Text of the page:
EQUUS - - Eq Medical Front - By Chris­tine Barakat and Mick McCluskey, BVSc, MACVSc

For the safety of your horse’s pas­ture­mates, re­move his hind shoes or fit him with plas­tic ones when he’s not in reg­u­lar work—that seems to be the mes­sage of a new study from Switzer­land.

Re­searchers at the Univer­sity of Zurich used drop-im­pact test ap­pa­ra­tus to sim­u­late the speed and force of a typ­i­cal horse’s kick. Then they sub­jected the long bones of the equine leg ( radii and tib­iae) to “kicks” with the im­pactor head cov­ered with a steel, alu­minum or polyurethane block, to sim­u­late var­i­ous shoe ma­te­ri­als. The im­pactor head was also cov­ered with hoof horn to mimic the blow from an un­shod horse.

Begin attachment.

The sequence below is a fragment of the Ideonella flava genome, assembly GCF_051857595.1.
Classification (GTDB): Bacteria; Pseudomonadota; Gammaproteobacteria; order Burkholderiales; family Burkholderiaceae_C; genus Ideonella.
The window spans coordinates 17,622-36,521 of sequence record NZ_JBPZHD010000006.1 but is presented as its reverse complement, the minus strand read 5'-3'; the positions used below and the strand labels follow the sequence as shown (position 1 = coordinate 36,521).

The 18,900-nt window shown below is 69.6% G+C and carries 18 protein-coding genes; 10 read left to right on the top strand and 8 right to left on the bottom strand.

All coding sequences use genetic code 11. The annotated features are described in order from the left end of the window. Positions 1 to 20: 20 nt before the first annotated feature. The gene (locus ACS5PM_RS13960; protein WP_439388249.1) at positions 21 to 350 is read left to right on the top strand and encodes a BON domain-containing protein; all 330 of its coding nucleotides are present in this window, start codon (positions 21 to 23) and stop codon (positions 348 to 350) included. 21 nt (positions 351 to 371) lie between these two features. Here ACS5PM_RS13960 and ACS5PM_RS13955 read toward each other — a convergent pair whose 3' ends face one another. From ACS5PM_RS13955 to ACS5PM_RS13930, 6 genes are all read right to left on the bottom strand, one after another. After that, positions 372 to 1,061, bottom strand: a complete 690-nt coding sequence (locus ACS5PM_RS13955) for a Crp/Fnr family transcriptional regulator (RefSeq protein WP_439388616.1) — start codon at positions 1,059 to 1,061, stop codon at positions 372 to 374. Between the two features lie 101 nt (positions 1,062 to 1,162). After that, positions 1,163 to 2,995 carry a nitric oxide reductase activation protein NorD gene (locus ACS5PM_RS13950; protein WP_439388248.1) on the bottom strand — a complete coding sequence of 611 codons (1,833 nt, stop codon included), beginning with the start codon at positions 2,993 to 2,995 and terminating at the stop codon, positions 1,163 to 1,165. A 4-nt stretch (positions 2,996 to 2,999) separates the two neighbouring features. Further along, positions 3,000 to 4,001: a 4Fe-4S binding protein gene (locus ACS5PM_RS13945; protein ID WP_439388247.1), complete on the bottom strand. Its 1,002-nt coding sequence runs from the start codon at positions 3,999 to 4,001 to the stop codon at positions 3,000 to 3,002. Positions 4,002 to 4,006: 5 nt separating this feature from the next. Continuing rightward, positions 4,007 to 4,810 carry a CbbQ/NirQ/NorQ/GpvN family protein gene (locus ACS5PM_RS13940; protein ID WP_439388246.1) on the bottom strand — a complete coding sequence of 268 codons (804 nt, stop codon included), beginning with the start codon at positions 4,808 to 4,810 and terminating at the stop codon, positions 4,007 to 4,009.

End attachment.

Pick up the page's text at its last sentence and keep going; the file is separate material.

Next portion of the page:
The data showed that kicks de­liv­ered by horses wear­ing metal shoes were very likely to cause se­ri­ous in­jury, with a 75 per­cent prob­a­bil­ity of frac­ture from a blow with steel and an 81

Newspapers in English

Newspapers from USA

© PressReader. All rights reserved.